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For 2019 Lompoc hospital has been rated in the lowest 8% of hospitals nationwide by the Centers for Medicare and Medicaid Services.
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Unexpected Death Rate After ER

Unexpected death sometimes occurs after a visit to the ER when the patient receives health coverage from Medicare. You may want to think about the results of a recent study. 

“Early Death After Discharge From Emergency Departments,” looked at what happens when a Medicare patient (average age 69) goes to a hospital ER. When the hospital has a low rate of admissions there is a higher rate of unexpected deaths within 7 days after discharge. (LVMC has a low rate of admission.)

Nearly 3% greater risk of unexpected death

Near 3% Unexpected Death Rate For ERs At Hospitals With Low Admissions:

After discharge from the ER there is a near 3% (0.27) chance of an unexpected death at a hospital with low admissions. That death rate is 3.4 times greater than hospitals with a high rate of admissions.

The near 3% death rate is even more concerning explains Ziad Obermeyer, M.D., a professor at Harvard Medical School. He says “Hospitals with higher admission rates see sicker patients.” This suggests there are serious problems in low admission hospitals that cause the unexpected deaths.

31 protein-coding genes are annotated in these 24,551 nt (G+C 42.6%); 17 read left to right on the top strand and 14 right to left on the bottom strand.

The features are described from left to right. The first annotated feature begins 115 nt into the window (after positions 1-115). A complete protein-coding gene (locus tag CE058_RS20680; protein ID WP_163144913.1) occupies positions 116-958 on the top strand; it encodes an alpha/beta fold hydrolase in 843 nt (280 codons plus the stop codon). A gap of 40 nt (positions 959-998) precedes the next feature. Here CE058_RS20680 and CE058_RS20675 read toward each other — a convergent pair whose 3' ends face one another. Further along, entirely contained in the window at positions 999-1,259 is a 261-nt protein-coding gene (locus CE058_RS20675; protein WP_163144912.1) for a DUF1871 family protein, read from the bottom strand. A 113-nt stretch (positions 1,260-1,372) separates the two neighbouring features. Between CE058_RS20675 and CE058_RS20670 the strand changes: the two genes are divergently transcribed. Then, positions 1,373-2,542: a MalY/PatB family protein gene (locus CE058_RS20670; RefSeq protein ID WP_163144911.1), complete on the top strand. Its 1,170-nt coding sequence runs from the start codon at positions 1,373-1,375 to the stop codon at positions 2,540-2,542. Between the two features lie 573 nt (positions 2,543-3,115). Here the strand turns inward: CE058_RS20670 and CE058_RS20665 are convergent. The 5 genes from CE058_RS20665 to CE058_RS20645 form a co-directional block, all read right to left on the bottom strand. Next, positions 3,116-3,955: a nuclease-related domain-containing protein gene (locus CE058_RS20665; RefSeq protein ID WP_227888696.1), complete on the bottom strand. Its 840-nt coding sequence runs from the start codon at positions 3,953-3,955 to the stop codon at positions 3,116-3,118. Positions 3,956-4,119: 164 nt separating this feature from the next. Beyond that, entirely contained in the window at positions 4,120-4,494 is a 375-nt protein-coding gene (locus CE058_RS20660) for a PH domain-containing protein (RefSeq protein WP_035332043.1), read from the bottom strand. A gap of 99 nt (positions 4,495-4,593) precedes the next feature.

About 50% Of Lompoc Residents Already Go To Hospitals Elsewhere:

In Lompoc, about 50% of Lompoc residents already make the choice to leave Lompoc and go to a hospital elsewhere. One of the reasons may be a concern that risks are greater at LVMC. This study suggests that there is a good reason to be concerned about an unexpected death when you go to an ER in a low-admission hospital here or elsewhere.

Unexpected Death Study Based On Healthy Patients Experience:

The study reviewed data on care for about 16 million Medicare beneficiaries between 2007 and 2012. The study only included healthy patient outcomes. The study excluded patients with life-threatening or life-limiting illnesses or those in nursing homes.

For Every 100 Persons There Will Be 43.3 Visits To The ER:

The National Center for Health Statistics indicates that going to the ER is quite common. There are 43 ER visits for every 100 persons. (View National Center for Health Statistics website.)

  • Number of visits: 136.9 million
  • Number of injury-related visits: 39.0 million
  • Number of visits per 100 persons: 43.3
  • Number of emergency department visits resulting in hospital admission: 12.3 million
  • Number of emergency department visits resulting in admission to critical care unit: 1.5 million
  • Percent of visits with patients seen in fewer than 15 minutes: 35.4%
  • Percent of visits resulting in hospital admission: 9.0%
  • Percent of visits resulting in transfer to a different (psychiatric or other) hospital: 2.2%

The likelihood of having to visit an ER is significant over time. It makes good sense to be aware of the risks at nearby hospitals.














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